Teri plans cost-ben­e­fit anal­y­sis of pol­lu­tion fight

The Times of India (New Delhi edition) - - TIMES CITY - Ri­[email protected] times­group.com

New Delhi: The En­ergy and Re­sources In­sti­tute (Teri) plans to con­duct a cost-ben­e­fit anal­y­sis of the dif­fer­ent mea­sures re­quired to com­bat pol­lu­tion in the NCR.

These mea­sures, sug­gested as a part of the re­port of a source-ap­por­tion­ment study, will be car­ried out by Teri and Au­to­mo­tive Re­search As­so­ci­a­tion of In­dia to de­rive sec­to­rial con­tri­bu­tions to air pol­lu­tion in NCR in Au­gust 2018.

The source-ap­por­tion­ment study sug­gested re­me­dial mea­sures such as en­hanced LPG pen­e­tra­tion to re­duce biomass burn­ing, use of agri­cul­ture residue in power plants to pre­vent crop burn­ing and coal usage, and the strin­gent pol­lu­tion stan­dards for in­dus­tries, among oth­ers.

“We will be do­ing a cost-ben­e­fit anal­y­sis of the dif­fer­ent mea­sures sug­gested as part of the re­port. We have a clear roadmap on what needs to be done, but how fea­si­ble are these mea­sures in terms of cost is a ques­tion that needs to be an­swered,” Su­mit Sharma, as­so­ci­ate di­rec­tor, Earth Sci­ence and Cli­mate Change Divi­sion, Teri, told TOI.

Ac­cord­ing to Sharma, along with the short-term mea­sures that are al­ready in place, there needs to be a push to­wards longterms mea­sures. “The Graded Re­sponse Ac­tion Plan is in place since 2017. The plan was pre­pared on the di­rec­tive of the Supreme Court after high pol­lu­tion lev­els were recorded in the NCR in 2016. So ev­ery time the air gets fo- ➤ Com­plete phase-out of biomass use in NCR by en­hanced LPG pen­e­tra­tion in ru­ral house­holds

➤ Use of agri­cul­tural residues in power plants and other in­dus­tries to re­place high ash coal and open burn­ing in fields

➤ In­tro­duc­tion of gaseous fu­els and en­force­ment of new and strin­gent SO2/ NOx/PM2.5 stan­dards for in­dus­tries us­ing solid fu­els

➤ Fleet mod­erni­sa­tion uler, mea­sures are un­der­taken. Now, long-term plans also need to be looked at,” he said.

For ex­am­ple, the study pointed out that fugi­tive dust emis­sions from road, con­struc­tion and de­mo­li­tion (C&D) ac­tiv­i­ties have con­trib­uted to around 5%-15% in PM2.5 and PM10 con­cen­tra­tions in 2016. “In 2030, the share of this sec­tor will in­crease to 8-21% for the two pol­lu­tants. Emis­sion re- ➤ Retrofit­ment pro­grammes with con­trol de­vices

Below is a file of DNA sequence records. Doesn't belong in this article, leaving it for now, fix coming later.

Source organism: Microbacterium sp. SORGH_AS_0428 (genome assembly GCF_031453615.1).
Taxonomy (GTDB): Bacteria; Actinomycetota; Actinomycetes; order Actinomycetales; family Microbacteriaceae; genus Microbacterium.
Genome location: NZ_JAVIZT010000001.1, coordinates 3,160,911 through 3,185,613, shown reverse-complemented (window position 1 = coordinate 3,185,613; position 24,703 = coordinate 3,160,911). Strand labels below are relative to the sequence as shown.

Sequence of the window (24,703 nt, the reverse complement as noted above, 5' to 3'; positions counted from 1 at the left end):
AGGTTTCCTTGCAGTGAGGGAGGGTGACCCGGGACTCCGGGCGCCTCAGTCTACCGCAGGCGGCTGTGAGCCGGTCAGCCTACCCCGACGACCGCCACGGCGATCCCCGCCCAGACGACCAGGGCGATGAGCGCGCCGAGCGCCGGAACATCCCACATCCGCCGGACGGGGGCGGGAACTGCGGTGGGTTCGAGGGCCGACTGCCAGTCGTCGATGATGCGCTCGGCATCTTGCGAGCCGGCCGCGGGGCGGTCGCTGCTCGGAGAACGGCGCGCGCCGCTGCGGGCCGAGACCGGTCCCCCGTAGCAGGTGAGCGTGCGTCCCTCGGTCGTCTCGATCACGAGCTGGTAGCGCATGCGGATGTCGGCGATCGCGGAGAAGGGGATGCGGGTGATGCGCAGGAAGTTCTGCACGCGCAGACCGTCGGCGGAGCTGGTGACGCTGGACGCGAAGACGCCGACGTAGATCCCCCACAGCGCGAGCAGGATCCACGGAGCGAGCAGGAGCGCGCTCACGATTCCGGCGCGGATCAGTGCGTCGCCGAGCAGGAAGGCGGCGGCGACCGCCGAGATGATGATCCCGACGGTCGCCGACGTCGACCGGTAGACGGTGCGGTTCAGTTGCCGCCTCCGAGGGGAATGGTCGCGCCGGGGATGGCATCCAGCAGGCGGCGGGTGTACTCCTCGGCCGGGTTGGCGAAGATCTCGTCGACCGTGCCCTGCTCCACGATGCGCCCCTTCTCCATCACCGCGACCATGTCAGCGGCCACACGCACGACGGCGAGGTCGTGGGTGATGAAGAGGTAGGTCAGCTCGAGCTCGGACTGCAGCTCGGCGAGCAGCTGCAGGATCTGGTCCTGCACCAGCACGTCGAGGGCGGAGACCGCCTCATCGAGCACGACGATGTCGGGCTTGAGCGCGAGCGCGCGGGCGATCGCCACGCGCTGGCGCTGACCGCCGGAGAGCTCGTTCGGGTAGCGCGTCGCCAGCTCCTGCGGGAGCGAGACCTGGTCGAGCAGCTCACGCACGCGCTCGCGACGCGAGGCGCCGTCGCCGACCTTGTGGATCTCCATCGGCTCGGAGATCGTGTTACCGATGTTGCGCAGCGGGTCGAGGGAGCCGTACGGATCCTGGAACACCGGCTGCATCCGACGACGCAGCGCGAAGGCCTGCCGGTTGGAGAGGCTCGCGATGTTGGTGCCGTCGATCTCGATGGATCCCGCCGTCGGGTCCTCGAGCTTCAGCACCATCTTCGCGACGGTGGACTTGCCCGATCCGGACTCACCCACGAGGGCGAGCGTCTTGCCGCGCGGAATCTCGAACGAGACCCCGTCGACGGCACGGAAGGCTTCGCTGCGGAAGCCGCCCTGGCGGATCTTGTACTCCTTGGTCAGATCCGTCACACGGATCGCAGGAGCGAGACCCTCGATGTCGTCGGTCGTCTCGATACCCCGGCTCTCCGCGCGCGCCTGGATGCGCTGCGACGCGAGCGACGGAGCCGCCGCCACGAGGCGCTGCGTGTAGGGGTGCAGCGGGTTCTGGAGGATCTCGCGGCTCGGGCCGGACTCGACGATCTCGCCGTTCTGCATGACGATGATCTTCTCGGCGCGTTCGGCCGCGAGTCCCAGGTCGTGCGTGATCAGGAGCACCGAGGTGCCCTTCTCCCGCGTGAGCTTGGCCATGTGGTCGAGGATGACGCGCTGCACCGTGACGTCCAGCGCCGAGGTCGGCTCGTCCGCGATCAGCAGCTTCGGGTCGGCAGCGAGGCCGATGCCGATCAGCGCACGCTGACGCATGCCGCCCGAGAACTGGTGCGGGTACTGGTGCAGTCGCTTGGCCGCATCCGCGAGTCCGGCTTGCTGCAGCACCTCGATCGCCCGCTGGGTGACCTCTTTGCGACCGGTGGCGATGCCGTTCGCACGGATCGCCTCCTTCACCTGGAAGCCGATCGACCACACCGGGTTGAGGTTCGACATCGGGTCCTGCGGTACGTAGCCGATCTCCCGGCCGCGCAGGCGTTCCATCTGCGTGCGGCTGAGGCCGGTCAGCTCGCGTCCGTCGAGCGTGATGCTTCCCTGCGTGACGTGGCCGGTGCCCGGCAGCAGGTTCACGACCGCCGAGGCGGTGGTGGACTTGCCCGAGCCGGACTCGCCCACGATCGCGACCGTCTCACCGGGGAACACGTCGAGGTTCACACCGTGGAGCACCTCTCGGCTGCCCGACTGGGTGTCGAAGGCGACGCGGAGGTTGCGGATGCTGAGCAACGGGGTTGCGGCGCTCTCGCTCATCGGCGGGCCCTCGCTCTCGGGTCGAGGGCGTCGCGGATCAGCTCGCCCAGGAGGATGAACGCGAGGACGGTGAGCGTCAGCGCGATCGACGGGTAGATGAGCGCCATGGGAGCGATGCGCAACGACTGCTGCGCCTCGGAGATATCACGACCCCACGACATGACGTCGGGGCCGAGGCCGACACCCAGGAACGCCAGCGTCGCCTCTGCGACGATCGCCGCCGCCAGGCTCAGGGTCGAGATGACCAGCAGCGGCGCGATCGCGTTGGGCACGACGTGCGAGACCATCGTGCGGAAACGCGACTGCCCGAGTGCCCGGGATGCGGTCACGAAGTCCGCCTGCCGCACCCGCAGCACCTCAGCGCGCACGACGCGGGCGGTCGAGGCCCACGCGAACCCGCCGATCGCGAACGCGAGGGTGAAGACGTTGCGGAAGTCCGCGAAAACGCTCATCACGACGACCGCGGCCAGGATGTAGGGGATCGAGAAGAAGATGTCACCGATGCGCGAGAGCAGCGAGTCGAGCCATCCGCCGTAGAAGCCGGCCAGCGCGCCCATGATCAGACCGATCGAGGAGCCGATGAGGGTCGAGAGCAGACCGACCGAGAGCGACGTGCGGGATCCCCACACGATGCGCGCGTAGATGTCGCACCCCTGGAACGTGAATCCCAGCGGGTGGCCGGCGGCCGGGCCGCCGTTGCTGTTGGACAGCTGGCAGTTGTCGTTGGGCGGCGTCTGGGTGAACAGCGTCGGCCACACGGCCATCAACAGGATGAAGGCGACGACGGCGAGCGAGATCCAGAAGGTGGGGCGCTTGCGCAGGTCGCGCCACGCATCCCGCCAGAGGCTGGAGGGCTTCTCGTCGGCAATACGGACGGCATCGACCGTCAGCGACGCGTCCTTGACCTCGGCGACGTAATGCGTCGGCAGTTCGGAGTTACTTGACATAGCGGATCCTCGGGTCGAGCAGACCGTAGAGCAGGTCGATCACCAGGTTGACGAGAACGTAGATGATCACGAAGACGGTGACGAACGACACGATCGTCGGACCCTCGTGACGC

➤ En­hanced pen­e­tra­tion of elec­tric and hy­brid ve­hi­cles

Strict im­ple­men­ta­tion of BS-VI norms

➤ Vac­uum clean­ing, wallto-wall paving of roads duc­tion po­ten­tial of con­trols, such as vac­uum clean­ing of roads, wall-to-wall paving and use of bar­rier and wa­ter to con­trol dust from con­struc­tion and de­mo­li­tion (C&D) ac­tiv­i­ties are as­sessed. Vac­uum clean­ing of road and wallto-wall paving are as­sumed to have a re­duc­tion of 50% in silt con­tent and 12% and 7% re­duc­tion in to­tal PM10 and PM2.5 emis­sions of NCR, re­spec­tively,” it says. ➤ Con­trol of dust from con­struc­tion ac­tiv­i­ties us­ing en­clo­sures, fog­ging ma­chines and bar­ri­ers

➤ Elim­i­na­tion of DG set usage by pro­vi­sion of 24x7 elec­tric­ity and con­trol by in­no­va­tive tailpipe con­trol tech­nolo­gies

The study also pointed out that con­trol of dust from con­struc­tion and de­mo­li­tion ac­tiv­i­ties, with the help of bar­ri­ers and wa­ter sprin­kling, may re­duce the to­tal PM10 and PM2.5 emis­sions in NCR by 2% and 1%, re­spec­tively.

Data for the study was de­rived from 10 days of air qual­ity mon­i­tor­ing in nine sta­tions in Delhi, four in UP and seven in Haryana in win­ter and sum­mer of 2016-17.

Ac­cord­ing to the find­ing, for PM2.5 con­cen­tra­tion dur­ing win­ters, the av­er­age share of trans­port sec­tor in Delhi var­ied from 28%. In­dus­tries con­trib­uted to 30%, while biomass burn­ing (in res­i­dences and agri­cul­tural fields) con­trib­uted to 14%. Dust (soil, road, and con­struc­tion) had a share of 17%.

Dur­ing sum­mer, the share of the trans­port sec­tor is about 17% in Delhi. While in­dus­tries con­trib­uted 22%, biomass burn­ing in res­i­dences and agri­cul­tural fields con­trib­uted to 15%. Dust (soil, road, and con­struc­tion) had a share of 38% in sum­mers.

Other sources con­trib­ute to 11% in win­ters and 8% in sum­mer sea­son, the study found out.

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